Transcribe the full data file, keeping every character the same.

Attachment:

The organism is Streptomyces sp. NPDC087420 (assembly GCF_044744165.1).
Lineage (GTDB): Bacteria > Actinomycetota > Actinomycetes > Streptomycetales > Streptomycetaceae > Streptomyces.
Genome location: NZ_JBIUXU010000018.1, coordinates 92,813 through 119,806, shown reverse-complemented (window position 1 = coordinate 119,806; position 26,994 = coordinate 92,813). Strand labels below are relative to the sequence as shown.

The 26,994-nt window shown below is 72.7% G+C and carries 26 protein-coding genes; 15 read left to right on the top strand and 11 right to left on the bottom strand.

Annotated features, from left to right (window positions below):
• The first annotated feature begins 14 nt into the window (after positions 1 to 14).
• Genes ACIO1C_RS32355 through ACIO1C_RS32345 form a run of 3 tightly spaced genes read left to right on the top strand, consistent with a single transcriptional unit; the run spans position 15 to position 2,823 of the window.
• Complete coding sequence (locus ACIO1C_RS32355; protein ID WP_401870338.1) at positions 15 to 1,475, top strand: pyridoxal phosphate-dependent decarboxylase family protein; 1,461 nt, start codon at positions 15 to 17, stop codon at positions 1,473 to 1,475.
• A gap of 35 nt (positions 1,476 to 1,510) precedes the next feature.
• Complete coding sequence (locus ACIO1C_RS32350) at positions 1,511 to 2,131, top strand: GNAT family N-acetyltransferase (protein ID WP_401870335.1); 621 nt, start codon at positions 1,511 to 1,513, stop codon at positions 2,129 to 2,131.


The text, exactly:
The organism is Streptomyces sp. NPDC087420 (assembly GCF_044744165.1).
Lineage (GTDB): Bacteria > Actinomycetota > Actinomycetes > Streptomycetales > Streptomycetaceae > Streptomyces.
Genome location: NZ_JBIUXU010000018.1, coordinates 92,813 through 119,806, shown reverse-complemented (window position 1 = coordinate 119,806; position 26,994 = coordinate 92,813). Strand labels below are relative to the sequence as shown.

The 26,994-nt window shown below is 72.7% G+C and carries 26 protein-coding genes; 15 read left to right on the top strand and 11 right to left on the bottom strand.

Annotated features, from left to right (window positions below):
• The first annotated feature begins 14 nt into the window (after positions 1 to 14).
• Genes ACIO1C_RS32355 through ACIO1C_RS32345 form a run of 3 tightly spaced genes read left to right on the top strand, consistent with a single transcriptional unit; the run spans position 15 to position 2,823 of the window.
• Complete coding sequence (locus ACIO1C_RS32355; protein ID WP_401870338.1) at positions 15 to 1,475, top strand: pyridoxal phosphate-dependent decarboxylase family protein; 1,461 nt, start codon at positions 15 to 17, stop codon at positions 1,473 to 1,475.
• A gap of 35 nt (positions 1,476 to 1,510) precedes the next feature.
• Complete coding sequence (locus ACIO1C_RS32350) at positions 1,511 to 2,131, top strand: GNAT family N-acetyltransferase (protein ID WP_401870335.1); 621 nt, start codon at positions 1,511 to 1,513, stop codon at positions 2,129 to 2,131.